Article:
Make India Asbestos Free

Make India Asbestos Free
For Asbestos Free India

Ban Asbestos Network of India (BANI) works for Asbestos Free India inspired by trade union leader Purnendu Majumadar. Occupational Health India and ToxicsWatch Alliance are its members that includes doctors, researchers and activists. BANI demands criminal liability for companies and medico-legal remedy for victims. It works with trade unions, human rights, environmental, consumer and public health groups. For Details:1715krishna@gmail.com, oshindia@yahoo.in

Wednesday, December 9, 2009

Disasters of Bhopal, Asbestos & Compensation

Had compensation in the case of Bhopal disaster been paid at the same rate that asbestosis victims where being awarded in US courts by defendant including Union Carbide Corporation (UCC) – which mined asbestos from 1963 to 1985 – the liability would have been greater than the $10 billion the company was worth and insured for in 1984.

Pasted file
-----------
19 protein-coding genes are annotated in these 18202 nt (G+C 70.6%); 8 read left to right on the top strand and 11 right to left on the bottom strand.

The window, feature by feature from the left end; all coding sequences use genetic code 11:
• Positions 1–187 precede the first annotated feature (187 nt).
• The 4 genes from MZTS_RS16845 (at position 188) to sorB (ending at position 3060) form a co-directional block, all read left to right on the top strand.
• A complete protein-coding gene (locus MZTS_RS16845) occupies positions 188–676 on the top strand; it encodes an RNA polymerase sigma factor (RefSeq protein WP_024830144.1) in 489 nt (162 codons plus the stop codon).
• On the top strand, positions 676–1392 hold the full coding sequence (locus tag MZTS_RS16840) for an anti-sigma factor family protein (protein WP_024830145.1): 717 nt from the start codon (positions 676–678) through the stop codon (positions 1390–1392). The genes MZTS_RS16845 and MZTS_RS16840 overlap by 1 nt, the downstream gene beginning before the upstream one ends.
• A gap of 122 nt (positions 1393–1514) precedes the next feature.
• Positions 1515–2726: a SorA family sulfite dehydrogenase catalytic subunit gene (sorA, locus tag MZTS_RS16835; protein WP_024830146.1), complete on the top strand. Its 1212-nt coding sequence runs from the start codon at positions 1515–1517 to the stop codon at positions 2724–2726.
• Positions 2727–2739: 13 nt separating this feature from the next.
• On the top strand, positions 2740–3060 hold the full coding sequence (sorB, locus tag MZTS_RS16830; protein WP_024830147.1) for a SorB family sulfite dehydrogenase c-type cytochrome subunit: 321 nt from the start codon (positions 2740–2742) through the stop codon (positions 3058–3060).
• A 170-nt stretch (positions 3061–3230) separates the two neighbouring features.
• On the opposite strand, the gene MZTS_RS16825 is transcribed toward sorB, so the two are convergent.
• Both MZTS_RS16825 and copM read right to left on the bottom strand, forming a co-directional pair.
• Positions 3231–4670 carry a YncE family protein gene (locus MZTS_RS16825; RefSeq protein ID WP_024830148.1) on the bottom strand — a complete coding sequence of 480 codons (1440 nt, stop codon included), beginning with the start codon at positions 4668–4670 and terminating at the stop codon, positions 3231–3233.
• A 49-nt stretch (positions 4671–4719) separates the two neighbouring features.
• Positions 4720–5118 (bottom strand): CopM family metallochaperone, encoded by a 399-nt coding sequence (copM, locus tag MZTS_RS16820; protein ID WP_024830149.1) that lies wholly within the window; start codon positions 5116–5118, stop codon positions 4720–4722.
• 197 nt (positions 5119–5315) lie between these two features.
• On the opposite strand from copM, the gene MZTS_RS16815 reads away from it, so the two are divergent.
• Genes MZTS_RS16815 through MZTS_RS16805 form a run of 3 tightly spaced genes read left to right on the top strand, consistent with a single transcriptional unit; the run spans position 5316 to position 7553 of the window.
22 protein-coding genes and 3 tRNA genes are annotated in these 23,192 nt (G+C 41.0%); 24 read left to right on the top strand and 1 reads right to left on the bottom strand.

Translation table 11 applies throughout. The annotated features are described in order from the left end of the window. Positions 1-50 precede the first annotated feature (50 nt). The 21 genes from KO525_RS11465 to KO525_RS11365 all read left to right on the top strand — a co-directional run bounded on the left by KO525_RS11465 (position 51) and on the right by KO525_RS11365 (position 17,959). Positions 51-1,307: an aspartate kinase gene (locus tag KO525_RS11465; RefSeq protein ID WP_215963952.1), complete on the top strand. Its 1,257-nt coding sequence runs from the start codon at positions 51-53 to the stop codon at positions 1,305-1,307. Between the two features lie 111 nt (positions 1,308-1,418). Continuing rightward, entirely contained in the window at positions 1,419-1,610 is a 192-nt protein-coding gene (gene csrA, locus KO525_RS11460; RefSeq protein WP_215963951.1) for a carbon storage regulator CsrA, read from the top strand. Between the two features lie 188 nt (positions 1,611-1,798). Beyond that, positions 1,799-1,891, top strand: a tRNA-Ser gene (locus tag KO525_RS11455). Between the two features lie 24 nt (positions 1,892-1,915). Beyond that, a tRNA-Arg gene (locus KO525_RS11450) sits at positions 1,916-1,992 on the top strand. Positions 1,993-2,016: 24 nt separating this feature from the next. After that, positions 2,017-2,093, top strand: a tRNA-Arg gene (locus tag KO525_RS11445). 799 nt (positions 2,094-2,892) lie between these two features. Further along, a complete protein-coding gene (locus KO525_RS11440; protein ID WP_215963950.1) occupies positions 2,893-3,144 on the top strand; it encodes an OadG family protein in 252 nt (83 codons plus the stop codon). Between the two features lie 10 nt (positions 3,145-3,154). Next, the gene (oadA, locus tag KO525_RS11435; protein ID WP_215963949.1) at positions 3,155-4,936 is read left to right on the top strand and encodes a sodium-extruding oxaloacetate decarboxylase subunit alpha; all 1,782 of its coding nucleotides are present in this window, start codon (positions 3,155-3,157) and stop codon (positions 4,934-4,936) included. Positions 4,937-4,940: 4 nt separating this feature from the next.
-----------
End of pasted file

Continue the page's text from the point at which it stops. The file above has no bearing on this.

In 2002, Dow Chemicals set aside $2.2 billion to cover potential liabilities arising from Union Carbide's American asbestos production.

In 2004, Johns-Manville Corp, Asbestos producing company paid $500 million to people affected by asbestosis, a lung disease.

In the fall of 2001, steel from the ruins of the World Trade Center was exported to India apparently without first being tested for contamination from asbestos and heavy metals present in the twin tower debris.

Aggressive marketing of asbestos continues in developing countries as a result of restrictions being placed on its use in developed nations due to the well-established link between asbestos products and respiratory diseases. India has become a major consumer of asbestos.

Mining, production and use of asbestos in India is very loosely regulated despite the health hazards.

Reports have shown morbidity and mortality from asbestos related disease will continue in India without enforcement of a ban or significantly tighter controls.


Quebec government holding onto health report into link between asbestos and cancer


By Andy Blatchford, 2 Dec, 2009